About a year ago, I got fed up with just sitting around at home thinking of all the programming I could be doing, instead of watching TV-series. Triggered by a tweet someone in my feed retweeted, I decided to start with the project. The tweet was something like Make a game, not an engine, which made me realize that I had made two or three more or less working engines, but never actually used them. I decided to start fresh.
Inspired by a dream I had one night, I made up some game mechanics and a basic theme. This was the list of goals I had when starting the project.
- Release the game, even if it’s not perfect.
- Be platform agnostic. Use SDL, but try to abstract away the SDL dependency.
- Don’t obsess over details. Even if code is not optimal, it will do fine as long as it’s bug free.
- Try out new techniques I haven’t used yet.
- Have fun. It’s fun to code, so code! Don’t ponder on the best way to solve things.
- Learn from mistakes for future projects.
The first thing I did was to install a trac, and write down the project goal, basic game design and a project plan. And then I started to produce code.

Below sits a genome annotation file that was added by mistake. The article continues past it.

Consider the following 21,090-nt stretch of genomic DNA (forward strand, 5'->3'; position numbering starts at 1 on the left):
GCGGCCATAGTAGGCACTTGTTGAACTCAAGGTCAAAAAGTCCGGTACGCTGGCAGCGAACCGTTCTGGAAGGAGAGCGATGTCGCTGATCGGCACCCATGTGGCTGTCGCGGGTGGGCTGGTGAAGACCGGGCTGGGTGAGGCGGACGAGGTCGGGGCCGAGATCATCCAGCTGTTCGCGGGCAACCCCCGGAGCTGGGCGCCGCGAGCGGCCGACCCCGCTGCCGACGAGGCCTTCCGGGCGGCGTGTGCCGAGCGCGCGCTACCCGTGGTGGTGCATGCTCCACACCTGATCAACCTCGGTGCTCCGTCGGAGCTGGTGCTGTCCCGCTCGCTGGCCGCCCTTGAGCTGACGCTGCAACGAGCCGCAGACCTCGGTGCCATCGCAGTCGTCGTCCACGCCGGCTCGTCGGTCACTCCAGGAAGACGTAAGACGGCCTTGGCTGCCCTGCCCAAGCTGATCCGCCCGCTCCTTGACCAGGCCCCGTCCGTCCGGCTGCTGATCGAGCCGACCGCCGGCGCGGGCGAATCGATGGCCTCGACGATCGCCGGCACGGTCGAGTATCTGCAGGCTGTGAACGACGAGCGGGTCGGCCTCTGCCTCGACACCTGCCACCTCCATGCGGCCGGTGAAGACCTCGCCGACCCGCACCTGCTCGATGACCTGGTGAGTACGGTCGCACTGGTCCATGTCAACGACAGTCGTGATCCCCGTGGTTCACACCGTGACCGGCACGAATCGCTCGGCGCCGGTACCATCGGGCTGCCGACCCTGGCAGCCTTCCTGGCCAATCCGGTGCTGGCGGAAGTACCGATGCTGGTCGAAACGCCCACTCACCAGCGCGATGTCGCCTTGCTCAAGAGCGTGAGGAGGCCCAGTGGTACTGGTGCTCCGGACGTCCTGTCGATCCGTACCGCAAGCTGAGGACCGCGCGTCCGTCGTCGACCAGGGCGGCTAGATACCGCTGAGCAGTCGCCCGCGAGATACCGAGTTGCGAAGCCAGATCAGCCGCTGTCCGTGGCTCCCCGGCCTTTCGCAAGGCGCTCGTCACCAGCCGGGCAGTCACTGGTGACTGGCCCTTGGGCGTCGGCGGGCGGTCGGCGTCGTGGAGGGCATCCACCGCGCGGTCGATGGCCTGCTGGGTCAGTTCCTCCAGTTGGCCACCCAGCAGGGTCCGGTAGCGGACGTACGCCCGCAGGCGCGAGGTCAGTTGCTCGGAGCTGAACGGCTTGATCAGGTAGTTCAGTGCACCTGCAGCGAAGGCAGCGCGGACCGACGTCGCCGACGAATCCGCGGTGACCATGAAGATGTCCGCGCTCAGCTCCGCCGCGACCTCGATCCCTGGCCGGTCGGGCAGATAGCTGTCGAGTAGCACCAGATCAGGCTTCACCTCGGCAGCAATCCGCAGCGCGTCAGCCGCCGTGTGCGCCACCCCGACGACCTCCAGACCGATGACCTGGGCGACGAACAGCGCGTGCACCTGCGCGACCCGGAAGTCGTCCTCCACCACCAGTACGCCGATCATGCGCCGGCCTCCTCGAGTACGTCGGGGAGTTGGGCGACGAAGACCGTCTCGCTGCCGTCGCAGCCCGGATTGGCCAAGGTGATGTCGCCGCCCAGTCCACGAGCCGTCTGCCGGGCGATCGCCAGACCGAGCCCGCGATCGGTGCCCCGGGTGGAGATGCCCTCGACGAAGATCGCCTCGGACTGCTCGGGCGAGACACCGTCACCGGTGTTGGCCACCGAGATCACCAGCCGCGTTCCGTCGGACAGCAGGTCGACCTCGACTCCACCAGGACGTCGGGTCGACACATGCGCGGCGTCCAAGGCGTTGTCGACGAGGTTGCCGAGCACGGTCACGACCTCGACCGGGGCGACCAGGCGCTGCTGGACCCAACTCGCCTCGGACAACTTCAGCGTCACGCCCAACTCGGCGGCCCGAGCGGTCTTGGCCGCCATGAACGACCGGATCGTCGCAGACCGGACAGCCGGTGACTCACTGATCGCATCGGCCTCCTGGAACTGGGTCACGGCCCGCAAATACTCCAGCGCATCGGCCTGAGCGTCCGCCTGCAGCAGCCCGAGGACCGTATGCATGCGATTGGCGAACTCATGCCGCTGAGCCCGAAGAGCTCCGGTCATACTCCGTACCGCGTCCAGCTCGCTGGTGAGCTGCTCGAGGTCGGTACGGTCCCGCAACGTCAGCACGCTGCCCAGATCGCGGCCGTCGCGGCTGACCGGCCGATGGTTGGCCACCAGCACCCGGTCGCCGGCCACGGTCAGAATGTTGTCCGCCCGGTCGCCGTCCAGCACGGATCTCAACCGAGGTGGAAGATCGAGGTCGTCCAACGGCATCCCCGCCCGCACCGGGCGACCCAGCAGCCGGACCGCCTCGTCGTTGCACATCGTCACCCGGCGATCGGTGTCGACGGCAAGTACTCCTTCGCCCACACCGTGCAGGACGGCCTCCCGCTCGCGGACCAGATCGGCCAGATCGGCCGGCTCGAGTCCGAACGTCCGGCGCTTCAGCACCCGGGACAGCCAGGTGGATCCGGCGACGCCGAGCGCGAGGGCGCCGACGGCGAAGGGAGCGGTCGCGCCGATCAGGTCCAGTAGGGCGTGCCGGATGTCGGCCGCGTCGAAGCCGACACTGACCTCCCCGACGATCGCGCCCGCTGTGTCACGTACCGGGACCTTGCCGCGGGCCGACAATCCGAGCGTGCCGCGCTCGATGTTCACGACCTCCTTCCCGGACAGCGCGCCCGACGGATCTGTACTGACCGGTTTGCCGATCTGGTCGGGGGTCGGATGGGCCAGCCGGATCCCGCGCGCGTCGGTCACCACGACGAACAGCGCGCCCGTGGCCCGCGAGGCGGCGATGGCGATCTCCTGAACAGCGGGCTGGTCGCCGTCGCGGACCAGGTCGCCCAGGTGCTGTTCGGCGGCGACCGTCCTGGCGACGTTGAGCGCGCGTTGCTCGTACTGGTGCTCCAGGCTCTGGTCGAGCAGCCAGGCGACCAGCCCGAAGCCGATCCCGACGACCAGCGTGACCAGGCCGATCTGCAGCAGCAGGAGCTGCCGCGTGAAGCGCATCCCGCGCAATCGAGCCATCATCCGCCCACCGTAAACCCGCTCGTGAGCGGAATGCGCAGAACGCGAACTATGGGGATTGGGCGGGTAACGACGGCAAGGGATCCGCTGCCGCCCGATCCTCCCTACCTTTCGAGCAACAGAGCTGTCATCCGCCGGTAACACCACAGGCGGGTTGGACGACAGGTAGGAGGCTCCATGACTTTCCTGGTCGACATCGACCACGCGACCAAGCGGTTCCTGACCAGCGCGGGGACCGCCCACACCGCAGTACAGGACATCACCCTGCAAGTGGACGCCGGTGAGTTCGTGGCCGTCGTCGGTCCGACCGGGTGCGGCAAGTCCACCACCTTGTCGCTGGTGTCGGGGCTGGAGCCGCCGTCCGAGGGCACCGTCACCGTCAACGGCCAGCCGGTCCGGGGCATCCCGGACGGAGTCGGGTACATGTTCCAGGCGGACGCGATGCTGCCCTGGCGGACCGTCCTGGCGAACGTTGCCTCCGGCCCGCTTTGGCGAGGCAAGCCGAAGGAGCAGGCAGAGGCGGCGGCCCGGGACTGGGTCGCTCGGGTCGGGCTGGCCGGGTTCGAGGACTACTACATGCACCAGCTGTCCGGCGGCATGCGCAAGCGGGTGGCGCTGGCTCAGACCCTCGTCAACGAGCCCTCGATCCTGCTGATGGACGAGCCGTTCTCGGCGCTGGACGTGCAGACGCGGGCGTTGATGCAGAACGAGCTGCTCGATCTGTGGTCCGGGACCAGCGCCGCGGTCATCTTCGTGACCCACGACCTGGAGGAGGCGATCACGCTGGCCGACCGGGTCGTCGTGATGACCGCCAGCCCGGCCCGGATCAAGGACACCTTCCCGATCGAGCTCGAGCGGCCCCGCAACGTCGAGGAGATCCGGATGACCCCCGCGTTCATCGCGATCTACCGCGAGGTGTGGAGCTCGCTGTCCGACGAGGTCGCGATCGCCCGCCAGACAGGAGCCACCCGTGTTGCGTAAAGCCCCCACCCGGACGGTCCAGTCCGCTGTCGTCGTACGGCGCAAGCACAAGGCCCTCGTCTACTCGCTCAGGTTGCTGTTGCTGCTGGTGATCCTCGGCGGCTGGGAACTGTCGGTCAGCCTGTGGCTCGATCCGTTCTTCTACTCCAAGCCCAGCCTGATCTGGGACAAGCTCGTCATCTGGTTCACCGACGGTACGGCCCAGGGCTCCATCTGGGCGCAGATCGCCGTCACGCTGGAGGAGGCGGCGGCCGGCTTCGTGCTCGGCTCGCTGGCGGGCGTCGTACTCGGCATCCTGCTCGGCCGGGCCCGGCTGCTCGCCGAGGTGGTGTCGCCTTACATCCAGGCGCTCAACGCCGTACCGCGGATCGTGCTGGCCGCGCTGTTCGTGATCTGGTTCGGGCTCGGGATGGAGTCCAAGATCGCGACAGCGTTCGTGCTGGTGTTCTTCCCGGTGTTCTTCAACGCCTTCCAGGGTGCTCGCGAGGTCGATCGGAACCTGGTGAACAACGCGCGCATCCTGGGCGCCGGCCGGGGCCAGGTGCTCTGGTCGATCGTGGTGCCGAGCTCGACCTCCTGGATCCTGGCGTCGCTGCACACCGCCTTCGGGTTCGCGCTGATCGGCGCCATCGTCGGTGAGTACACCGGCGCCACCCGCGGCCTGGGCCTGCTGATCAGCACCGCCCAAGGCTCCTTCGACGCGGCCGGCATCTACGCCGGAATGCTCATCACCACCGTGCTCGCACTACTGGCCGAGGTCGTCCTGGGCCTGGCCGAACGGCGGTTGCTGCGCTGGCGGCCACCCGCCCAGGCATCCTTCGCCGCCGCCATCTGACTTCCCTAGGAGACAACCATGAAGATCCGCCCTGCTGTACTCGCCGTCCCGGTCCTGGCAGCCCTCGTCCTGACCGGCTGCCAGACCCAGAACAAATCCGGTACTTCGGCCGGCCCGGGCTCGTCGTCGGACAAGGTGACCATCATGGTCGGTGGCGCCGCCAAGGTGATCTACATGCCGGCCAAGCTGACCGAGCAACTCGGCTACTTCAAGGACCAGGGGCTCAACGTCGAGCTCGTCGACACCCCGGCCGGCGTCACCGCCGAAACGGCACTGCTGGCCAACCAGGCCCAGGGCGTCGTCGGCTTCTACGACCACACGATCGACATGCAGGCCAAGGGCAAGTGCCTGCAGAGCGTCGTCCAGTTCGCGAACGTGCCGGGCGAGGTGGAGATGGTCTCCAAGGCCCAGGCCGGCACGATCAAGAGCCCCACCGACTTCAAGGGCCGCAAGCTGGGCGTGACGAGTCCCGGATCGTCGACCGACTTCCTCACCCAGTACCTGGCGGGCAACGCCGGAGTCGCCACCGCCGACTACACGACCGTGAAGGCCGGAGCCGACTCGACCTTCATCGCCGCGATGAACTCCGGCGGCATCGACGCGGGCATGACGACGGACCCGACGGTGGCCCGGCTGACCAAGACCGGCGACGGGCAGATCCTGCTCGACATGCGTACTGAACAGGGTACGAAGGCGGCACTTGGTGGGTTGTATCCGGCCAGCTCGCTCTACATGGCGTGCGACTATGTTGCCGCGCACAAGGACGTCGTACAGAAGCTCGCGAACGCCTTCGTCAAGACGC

At least that’s what was supposed to happen. Instead after creating the initial file structure and a skeleton project with some glue code, it took a halt. The two main reasons; I almost immediately forgot was I was set out to do. I started to think about the best way to do things. Even reading keyboard input, which in this case was really simple since SDL provides the hard part, felt like a major obstacle.
My first milestone – drawing a box on screen and moving it around the the arrow keys – was supposed to be done in the first week. Today, 10 months later there still is no box on screen. The input is working though, but when it comes to rendering, I have decided to add an abstraction layer on top of the rendering API (OpenGL in this case).
I just picked up the project again a few weeks ago, and I hope to get up to speed this time, and I think blogging about it might help.
An update will come soon, I hope.